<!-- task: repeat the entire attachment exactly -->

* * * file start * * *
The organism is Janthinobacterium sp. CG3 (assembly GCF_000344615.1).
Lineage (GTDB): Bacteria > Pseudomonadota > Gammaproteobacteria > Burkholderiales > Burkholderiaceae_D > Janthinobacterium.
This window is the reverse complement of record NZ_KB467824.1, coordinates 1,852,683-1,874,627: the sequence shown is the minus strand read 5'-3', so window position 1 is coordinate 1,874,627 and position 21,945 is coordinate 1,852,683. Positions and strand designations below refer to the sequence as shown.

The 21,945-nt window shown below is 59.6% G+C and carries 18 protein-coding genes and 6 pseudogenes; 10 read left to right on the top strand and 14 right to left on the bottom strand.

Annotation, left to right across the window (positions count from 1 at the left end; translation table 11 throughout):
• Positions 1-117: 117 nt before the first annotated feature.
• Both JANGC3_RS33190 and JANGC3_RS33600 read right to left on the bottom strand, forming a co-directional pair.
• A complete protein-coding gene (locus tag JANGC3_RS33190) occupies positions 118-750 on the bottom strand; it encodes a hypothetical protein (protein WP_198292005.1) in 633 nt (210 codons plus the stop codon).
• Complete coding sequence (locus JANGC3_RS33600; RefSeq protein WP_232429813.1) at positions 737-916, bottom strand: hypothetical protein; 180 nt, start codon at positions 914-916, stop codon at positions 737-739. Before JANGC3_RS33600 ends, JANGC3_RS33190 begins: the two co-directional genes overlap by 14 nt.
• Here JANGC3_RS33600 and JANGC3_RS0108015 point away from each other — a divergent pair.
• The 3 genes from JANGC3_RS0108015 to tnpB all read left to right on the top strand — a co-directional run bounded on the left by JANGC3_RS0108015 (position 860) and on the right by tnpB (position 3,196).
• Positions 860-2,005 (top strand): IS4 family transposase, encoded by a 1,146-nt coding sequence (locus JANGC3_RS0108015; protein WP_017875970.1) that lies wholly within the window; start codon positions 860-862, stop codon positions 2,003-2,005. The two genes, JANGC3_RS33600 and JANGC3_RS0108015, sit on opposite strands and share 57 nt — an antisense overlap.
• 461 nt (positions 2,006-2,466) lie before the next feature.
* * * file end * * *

The organism is Janthinobacterium sp. CG3 (assembly GCF_000344615.1).
Lineage (GTDB): Bacteria > Pseudomonadota > Gammaproteobacteria > Burkholderiales > Burkholderiaceae_D > Janthinobacterium.
This window is the reverse complement of record NZ_KB467824.1, coordinates 1,852,683-1,874,627: the sequence shown is the minus strand read 5'-3', so window position 1 is coordinate 1,874,627 and position 21,945 is coordinate 1,852,683. Positions and strand designations below refer to the sequence as shown.

The 21,945-nt window shown below is 59.6% G+C and carries 18 protein-coding genes and 6 pseudogenes; 10 read left to right on the top strand and 14 right to left on the bottom strand.

Annotation, left to right across the window (positions count from 1 at the left end; translation table 11 throughout):
• Positions 1-117: 117 nt before the first annotated feature.
• Both JANGC3_RS33190 and JANGC3_RS33600 read right to left on the bottom strand, forming a co-directional pair.
• A complete protein-coding gene (locus tag JANGC3_RS33190) occupies positions 118-750 on the bottom strand; it encodes a hypothetical protein (protein WP_198292005.1) in 633 nt (210 codons plus the stop codon).
• Complete coding sequence (locus JANGC3_RS33600; RefSeq protein WP_232429813.1) at positions 737-916, bottom strand: hypothetical protein; 180 nt, start codon at positions 914-916, stop codon at positions 737-739. Before JANGC3_RS33600 ends, JANGC3_RS33190 begins: the two co-directional genes overlap by 14 nt.
• Here JANGC3_RS33600 and JANGC3_RS0108015 point away from each other — a divergent pair.
• The 3 genes from JANGC3_RS0108015 to tnpB all read left to right on the top strand — a co-directional run bounded on the left by JANGC3_RS0108015 (position 860) and on the right by tnpB (position 3,196).
• Positions 860-2,005 (top strand): IS4 family transposase, encoded by a 1,146-nt coding sequence (locus JANGC3_RS0108015; protein WP_017875970.1) that lies wholly within the window; start codon positions 860-862, stop codon positions 2,003-2,005. The two genes, JANGC3_RS33600 and JANGC3_RS0108015, sit on opposite strands and share 57 nt — an antisense overlap.
• 461 nt (positions 2,006-2,466) lie before the next feature.